EagleBank’s outlook soars with Navy’s bid

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ANNAPOLIS | As Navy coach Ken Niumatalolo climbed to the makeshift podium outside the locker room at Navy-Marine Corps Memorial Stadium, he was filled with a mix of appreciation, awe and relief at his team’s 33-27 overtime victory Saturday night.

He wasn’t the only one. Behind the ongoing press conference, EagleBank Bowl organizers realized they had reached a milestone for their first-year game. The Midshipmen (6-3) had solidified a date in the Dec. 20 matchup, an anticipated development but one crucial to the bowl’s success.

Navy is contractually obligated to sell 15,000 tickets, although the Mids’ goal is to bring 30,000 fans to RFK Stadium, which is expected to have a capacity of about 45,000 for the event.

“For year one, it makes a big difference having the Navy family coming to Washington, D.C.,” bowl co-founder Sean Metcalf said. “To bring 25,000 to 30,000 with them makes a big difference.”

This was the plan all along, especially since the bowl possesses the No. 9 selection from the ACC. While the conference did not produce nine bowl-eligible teams in its first three years as a 12-school league, Navy is just 30 miles to the east and is an ideal anchor for the inaugural game.

But there were some harrowing moments in the past two months. The Mids lost two of their first three, then upended Rutgers and Wake Forest to stabilize their season. But the early ups and downs weren’t as intense as Saturday’s.

Navy trailed 27-7 early in the fourth quarter, when a steady stream of lights could be seen fleeing the parking lots. Yet Navy produced 20 points in the final 9:16 of regulation, then finished off Temple in overtime.

Seconds after Ricky Dobbs’ 1-yard touchdown run clinched the victory, the bowl logo flashed on the scoreboard. Later, the Mids officially accepted the invitation in the locker room, becoming the first team in the country to know its postseason destination.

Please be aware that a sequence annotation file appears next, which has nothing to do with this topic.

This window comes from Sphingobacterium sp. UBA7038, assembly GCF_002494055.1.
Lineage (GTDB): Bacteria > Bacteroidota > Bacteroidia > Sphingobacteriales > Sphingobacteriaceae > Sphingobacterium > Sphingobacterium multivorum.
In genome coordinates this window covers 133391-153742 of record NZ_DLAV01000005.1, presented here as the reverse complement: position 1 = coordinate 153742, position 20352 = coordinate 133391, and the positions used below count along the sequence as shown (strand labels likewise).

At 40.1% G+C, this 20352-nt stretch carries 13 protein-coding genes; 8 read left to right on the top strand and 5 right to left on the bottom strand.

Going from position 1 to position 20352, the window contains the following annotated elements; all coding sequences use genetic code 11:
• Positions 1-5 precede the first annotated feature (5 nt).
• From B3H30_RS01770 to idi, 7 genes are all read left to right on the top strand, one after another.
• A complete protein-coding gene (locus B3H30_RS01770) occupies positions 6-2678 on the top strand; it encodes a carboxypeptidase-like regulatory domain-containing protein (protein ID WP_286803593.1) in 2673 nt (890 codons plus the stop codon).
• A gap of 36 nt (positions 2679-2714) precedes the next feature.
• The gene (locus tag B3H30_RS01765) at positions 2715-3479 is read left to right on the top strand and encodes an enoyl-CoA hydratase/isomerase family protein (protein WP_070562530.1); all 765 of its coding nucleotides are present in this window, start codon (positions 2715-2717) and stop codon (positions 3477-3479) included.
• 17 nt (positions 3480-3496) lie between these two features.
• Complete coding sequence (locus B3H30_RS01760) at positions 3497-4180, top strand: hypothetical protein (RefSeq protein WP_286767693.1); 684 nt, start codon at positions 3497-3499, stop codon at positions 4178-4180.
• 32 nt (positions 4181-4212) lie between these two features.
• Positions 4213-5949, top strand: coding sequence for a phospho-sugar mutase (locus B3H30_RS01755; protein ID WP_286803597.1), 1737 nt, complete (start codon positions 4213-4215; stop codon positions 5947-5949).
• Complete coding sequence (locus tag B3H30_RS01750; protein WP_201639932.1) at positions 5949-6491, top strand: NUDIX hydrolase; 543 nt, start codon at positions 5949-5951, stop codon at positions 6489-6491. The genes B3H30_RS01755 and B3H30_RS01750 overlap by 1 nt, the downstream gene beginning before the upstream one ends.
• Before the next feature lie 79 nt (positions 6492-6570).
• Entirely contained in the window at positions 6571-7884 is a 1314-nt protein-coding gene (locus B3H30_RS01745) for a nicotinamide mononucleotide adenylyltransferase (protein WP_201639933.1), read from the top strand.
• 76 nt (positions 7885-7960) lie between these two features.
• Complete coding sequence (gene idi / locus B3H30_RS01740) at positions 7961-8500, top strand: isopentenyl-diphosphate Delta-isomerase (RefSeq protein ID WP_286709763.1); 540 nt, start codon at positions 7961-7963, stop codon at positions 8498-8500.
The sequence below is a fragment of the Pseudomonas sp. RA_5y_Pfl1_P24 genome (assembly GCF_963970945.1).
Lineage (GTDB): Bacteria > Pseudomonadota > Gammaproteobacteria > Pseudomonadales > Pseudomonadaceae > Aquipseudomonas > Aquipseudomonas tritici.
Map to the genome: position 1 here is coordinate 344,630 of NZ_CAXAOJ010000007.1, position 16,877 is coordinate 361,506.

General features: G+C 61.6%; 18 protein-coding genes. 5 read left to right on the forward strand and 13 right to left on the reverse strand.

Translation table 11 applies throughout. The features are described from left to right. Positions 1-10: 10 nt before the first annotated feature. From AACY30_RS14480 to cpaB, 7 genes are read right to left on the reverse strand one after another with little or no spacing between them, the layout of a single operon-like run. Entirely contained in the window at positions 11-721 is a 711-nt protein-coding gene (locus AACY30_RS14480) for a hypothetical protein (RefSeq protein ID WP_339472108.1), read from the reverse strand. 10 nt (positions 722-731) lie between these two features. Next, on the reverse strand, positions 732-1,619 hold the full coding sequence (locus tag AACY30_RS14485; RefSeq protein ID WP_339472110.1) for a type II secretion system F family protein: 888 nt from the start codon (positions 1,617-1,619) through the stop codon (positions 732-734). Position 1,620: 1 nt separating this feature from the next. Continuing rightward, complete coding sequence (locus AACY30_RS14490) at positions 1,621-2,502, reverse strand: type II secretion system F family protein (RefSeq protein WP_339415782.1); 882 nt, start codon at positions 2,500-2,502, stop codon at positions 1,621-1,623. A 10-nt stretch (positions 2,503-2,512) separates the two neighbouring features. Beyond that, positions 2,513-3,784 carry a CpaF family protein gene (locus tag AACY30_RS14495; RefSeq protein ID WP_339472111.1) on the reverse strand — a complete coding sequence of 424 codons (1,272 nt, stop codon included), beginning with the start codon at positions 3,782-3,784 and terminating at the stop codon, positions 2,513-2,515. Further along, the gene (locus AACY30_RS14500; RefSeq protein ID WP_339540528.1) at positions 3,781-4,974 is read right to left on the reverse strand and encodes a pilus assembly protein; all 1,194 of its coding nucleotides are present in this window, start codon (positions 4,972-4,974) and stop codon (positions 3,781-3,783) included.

“It is a relief that they have their six wins and we know they’re coming,” bowl co-founder Marie Rudolph said. “Navy’s a proven commodity [with] six straight bowl games, and we know the way their fans travel. Their fans are loyal, and we’re excited.”

Of course, only half of the matchup is set - and Navy’s opponent probably won’t be determined for more than a month. Not long after the Mids formally accepted a bid, Metcalf turned to his mobile device and scanned scores from the ACC.

Four ACC schools are already bowl eligible, and five more need just one more victory to qualify for the postseason. That makes it likely the EagleBank Bowl won’t have to look elsewhere for Navy’s opponent.

Until then, the game’s most pressing matter is attracting fans. Metcalf said nearly 1,000 tickets have been sold, a figure he deemed “brisk” since Navy’s considerable fan base wasn’t fully in the fold until this weekend.

“It’s a testament to college football and the sport itself,” Metcalf said - before considering Navy’s sales begin in earnest this week. “I would hope we would see a huge jump.”

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